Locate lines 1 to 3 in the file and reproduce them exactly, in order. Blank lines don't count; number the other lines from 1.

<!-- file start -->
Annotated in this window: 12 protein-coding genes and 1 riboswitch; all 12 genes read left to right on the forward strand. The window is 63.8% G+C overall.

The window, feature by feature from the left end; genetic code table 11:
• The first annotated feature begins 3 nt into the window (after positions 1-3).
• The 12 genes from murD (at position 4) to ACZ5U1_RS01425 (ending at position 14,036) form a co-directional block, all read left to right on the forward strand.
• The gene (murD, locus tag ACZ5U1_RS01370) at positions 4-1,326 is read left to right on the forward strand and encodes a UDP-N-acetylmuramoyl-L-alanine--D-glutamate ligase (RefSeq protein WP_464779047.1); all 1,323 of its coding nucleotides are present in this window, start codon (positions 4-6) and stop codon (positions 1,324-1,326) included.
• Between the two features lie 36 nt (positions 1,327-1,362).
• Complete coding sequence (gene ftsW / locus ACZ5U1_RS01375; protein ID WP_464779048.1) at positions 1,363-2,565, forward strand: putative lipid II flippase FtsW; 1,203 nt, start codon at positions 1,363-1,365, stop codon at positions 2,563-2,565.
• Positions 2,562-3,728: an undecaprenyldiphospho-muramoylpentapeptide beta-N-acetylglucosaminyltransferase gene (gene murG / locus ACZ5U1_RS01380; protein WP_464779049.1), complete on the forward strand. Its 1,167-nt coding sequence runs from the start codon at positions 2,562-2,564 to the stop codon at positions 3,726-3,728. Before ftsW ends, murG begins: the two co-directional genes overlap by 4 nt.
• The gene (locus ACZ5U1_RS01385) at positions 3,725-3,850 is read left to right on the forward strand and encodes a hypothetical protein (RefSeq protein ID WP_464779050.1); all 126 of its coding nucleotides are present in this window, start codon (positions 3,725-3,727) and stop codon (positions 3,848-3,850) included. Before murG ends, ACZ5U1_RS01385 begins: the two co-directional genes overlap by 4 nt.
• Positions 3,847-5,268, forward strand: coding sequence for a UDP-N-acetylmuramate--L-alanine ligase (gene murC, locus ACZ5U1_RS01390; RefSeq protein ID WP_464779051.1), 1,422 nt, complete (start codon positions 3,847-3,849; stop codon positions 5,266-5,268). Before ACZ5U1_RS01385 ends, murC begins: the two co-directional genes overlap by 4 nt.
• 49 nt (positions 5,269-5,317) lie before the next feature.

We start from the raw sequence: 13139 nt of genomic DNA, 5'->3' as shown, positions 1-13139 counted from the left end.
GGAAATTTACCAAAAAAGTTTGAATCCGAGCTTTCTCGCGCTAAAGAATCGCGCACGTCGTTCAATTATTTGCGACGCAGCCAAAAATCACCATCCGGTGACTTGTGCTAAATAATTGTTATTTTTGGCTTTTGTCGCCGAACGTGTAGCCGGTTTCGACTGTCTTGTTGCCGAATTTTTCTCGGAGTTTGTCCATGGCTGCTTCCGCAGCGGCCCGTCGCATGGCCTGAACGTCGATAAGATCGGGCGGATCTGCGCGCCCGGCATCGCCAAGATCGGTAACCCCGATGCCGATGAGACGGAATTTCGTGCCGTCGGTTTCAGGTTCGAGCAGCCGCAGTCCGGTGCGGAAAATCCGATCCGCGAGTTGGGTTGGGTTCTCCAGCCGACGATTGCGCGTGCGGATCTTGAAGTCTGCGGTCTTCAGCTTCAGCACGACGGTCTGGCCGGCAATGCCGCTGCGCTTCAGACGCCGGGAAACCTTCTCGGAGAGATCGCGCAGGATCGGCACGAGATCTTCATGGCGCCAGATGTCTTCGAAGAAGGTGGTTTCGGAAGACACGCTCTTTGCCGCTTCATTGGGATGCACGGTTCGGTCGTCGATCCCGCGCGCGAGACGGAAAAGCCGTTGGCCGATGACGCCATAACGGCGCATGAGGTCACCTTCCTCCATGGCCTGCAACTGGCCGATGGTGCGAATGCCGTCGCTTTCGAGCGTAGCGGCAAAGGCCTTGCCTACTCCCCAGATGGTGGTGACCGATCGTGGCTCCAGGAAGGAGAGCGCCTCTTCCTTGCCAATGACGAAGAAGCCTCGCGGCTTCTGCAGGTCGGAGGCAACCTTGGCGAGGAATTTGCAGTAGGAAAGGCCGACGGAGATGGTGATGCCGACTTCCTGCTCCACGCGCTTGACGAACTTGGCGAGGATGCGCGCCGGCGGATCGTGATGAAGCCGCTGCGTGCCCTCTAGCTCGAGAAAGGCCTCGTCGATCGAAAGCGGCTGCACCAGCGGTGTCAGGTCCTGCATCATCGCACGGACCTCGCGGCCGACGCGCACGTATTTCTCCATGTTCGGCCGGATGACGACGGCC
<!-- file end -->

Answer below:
Annotated in this window: 12 protein-coding genes and 1 riboswitch; all 12 genes read left to right on the forward strand. The window is 63.8% G+C overall.

The window, feature by feature from the left end; genetic code table 11:
• The first annotated feature begins 3 nt into the window (after positions 1-3).